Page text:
Moisture concern for stitch-and-glue?

Due to injury, my newly stitched boat sat in the garage for almost a year.  I live in a very humid area (outer Cape Cod) and can feel the fuzzy raised grain on the plywood.  I already glassed the interior, but now I'm wondering whether there is danger of the plywood rotting inside the epoxy if I glass the hull and encapsulate the wood when its moisture content is too high.  Am I worrying too much (my standard MO) or should I really wait until the wood can dry out, probably months from now (hate to do that after waiting so long to get back into building)?

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RE: Moisture concern for stitch-and-glue?

  I wouldn't worry too much.  Back about 10 years ago I was doing a restoration on a small cruiser. Replacing the decks with Douglas Fir plywood took longer than anticipated. I covered the decks with polyethylene sheeting and waited till spring to finish the sealing and glass work.  These decks were lamilated 1 1/8 inch thick and had the "fuzz" you mentioned due to being outside under an A-Frams cover all winter.  Well, I still own the boat and the decks are fine.

To get a nice appearance you might want to lay down a coat of resin and then sand it smooth before adding your second and third coats.  This will eliminate the Fuzz from showing in the finished product.

Good Luck,

Captain Pearl

RE: Moisture concern for stitch-and-glue?

Was your project ever actually wet while you were away from it?

Is the space in which you were / will be working under cover, protected from open exposure to the elements?

Marine ply is pretty tough stuff. The selection of grades of wood witjh which to make it, as well as the process of gluing veneers together (along with the glue used itself) go a long way to ensuring it will endure conditions that would see more common softwood ply turn to mush.

If your project has never actually been wet since the interior was glassed I seriously doubt the ply has sucked in water vapor sufficient to create conditions for rot were you to get back to work with finishing encapsulation.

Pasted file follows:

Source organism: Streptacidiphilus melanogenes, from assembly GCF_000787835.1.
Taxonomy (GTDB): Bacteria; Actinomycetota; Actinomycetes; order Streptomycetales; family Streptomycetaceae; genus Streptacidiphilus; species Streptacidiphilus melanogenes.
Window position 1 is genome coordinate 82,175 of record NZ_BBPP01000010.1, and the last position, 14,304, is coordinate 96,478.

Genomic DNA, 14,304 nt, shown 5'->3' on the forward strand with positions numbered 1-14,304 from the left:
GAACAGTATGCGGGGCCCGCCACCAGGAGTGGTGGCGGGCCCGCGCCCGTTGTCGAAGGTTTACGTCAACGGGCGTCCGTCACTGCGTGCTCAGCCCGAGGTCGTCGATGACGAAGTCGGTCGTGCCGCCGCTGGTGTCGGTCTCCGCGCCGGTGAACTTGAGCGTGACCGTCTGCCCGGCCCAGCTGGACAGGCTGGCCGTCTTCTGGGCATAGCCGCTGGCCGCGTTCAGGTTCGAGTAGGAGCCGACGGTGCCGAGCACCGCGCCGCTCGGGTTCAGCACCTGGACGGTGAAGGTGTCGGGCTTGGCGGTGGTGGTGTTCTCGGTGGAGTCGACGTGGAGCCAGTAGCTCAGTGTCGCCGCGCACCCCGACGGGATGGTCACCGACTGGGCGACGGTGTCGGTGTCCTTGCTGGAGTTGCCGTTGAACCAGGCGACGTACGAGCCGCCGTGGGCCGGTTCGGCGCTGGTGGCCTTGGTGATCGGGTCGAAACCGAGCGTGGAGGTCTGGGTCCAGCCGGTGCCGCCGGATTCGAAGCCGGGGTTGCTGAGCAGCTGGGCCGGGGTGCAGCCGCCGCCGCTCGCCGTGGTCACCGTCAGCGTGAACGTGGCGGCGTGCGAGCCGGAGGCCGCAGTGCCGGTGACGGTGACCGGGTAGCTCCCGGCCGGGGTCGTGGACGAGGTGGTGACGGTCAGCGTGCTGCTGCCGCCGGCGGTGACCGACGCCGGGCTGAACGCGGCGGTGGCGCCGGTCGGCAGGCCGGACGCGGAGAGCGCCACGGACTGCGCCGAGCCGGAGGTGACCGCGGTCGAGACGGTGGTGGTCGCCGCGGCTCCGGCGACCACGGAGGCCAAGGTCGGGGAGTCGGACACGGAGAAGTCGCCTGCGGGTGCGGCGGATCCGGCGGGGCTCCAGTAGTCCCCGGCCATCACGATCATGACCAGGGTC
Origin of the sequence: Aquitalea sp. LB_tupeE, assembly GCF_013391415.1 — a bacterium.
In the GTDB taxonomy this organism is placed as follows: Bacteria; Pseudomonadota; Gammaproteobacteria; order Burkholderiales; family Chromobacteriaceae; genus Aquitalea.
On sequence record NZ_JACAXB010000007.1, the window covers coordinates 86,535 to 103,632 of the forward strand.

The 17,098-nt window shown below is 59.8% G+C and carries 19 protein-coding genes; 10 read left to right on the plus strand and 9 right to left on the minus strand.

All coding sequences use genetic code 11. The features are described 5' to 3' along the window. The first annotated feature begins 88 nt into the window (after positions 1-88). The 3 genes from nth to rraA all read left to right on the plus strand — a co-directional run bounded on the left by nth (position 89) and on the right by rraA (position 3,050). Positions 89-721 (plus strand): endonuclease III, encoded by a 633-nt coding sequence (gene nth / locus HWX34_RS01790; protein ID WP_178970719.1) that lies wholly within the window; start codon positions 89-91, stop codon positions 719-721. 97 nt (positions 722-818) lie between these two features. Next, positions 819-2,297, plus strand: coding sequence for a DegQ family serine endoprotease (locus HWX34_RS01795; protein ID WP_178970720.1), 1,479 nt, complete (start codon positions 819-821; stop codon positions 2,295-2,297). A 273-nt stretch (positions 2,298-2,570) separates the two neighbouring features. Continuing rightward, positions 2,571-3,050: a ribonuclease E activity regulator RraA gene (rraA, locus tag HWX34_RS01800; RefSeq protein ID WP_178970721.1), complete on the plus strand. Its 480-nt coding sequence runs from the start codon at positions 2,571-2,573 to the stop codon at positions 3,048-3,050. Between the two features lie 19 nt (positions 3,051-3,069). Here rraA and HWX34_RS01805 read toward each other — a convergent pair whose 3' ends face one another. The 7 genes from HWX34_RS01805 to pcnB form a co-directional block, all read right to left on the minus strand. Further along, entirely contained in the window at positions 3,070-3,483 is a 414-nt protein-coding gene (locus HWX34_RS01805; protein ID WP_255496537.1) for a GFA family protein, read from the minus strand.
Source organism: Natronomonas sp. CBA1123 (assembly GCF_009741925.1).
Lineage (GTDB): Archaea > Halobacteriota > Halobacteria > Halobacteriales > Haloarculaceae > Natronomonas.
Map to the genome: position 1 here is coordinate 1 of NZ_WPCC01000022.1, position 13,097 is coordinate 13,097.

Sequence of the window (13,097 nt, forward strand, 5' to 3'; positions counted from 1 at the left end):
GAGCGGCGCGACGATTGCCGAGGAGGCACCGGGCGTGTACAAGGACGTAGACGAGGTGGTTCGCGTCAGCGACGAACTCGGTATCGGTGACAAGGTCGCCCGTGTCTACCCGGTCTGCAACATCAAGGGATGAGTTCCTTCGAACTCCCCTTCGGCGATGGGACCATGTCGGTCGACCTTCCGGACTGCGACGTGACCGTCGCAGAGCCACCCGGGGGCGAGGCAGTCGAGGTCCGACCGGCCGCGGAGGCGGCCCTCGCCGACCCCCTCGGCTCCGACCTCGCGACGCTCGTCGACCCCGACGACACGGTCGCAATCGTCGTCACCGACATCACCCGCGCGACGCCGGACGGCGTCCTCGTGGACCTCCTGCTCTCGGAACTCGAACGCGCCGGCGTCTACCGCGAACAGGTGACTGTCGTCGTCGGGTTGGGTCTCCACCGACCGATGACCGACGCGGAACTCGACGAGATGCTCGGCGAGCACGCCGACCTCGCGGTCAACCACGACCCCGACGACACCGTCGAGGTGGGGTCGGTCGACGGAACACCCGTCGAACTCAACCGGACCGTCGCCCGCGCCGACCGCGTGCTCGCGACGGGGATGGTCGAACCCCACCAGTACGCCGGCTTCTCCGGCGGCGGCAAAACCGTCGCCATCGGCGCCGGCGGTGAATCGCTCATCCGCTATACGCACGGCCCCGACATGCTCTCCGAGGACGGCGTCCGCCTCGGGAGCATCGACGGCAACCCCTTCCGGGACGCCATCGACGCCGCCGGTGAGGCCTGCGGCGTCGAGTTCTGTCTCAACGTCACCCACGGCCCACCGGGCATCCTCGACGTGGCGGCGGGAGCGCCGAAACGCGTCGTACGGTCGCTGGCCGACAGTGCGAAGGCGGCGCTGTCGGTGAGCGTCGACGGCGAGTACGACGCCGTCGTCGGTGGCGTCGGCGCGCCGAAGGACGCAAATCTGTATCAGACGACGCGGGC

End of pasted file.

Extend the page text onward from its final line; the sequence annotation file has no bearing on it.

Do you have electrical power in this space? Might you have access to a dehumidifier you could set up to lower the ambient humidity in there for a week or so? That'd go a long way to lowering the moisture content of the exposed wood before you get back to mixing epoxy for encapsulation.

And as for coating first, then sanding?

I differ here with Capt. Pearl; my experience tells me you'll have a more satisfactory result doing a very light sanding (de-whiskering is a more apt description) of the exposed ply veneer, followed with a thorough vacuuming inside and out before getting to the epoxy application, for a great deal less work. You feel fuzzy raised grain now, ponder for a moment how much tougher it'll be once epoxy's been applied then cured.

RE: Moisture concern for stitch-and-glue?

  The reason I mentioned coating first is that I found the top layer of ply, the top lamination, to be very, very soft after sitting out all winter. The boat was under an A-frame and the decks were covered. Probably condensation.  Had I tried to sand off the "fuzz" my fear was that I was going to take a lot of the top lamination with it.  The first coat of resin I applied soaked in like a sponge and firmed up the surface. 

After that I lightly sanded it (this is ten years or so ago).  My memory fails me on the grit I used but I'd assume it was 220 as I was just trying to knock down any roughness.  I used a 5" random oribtal sander.  After the surface was smoothed I typically apply an additional couple of coats of resin and then these decks were glassed with 4 oz cloth and finished.  The cloth is there just for abrasion not for strength.

Best Regards,


RE: Moisture concern for stitch-and-glue?

Thanks for the replies, spclark and Captain Pearl.

I'm not sure how to say whether my boat was "actually wet" or open to eposure to the elements...  It's not unusual to have >90% relative humidity here with 0% chance of rain.  Also, my garage does have power but cannot practically be dehumidified for a week, since we need to open the big doors frequently.  (No luxury of a dedicated shop.)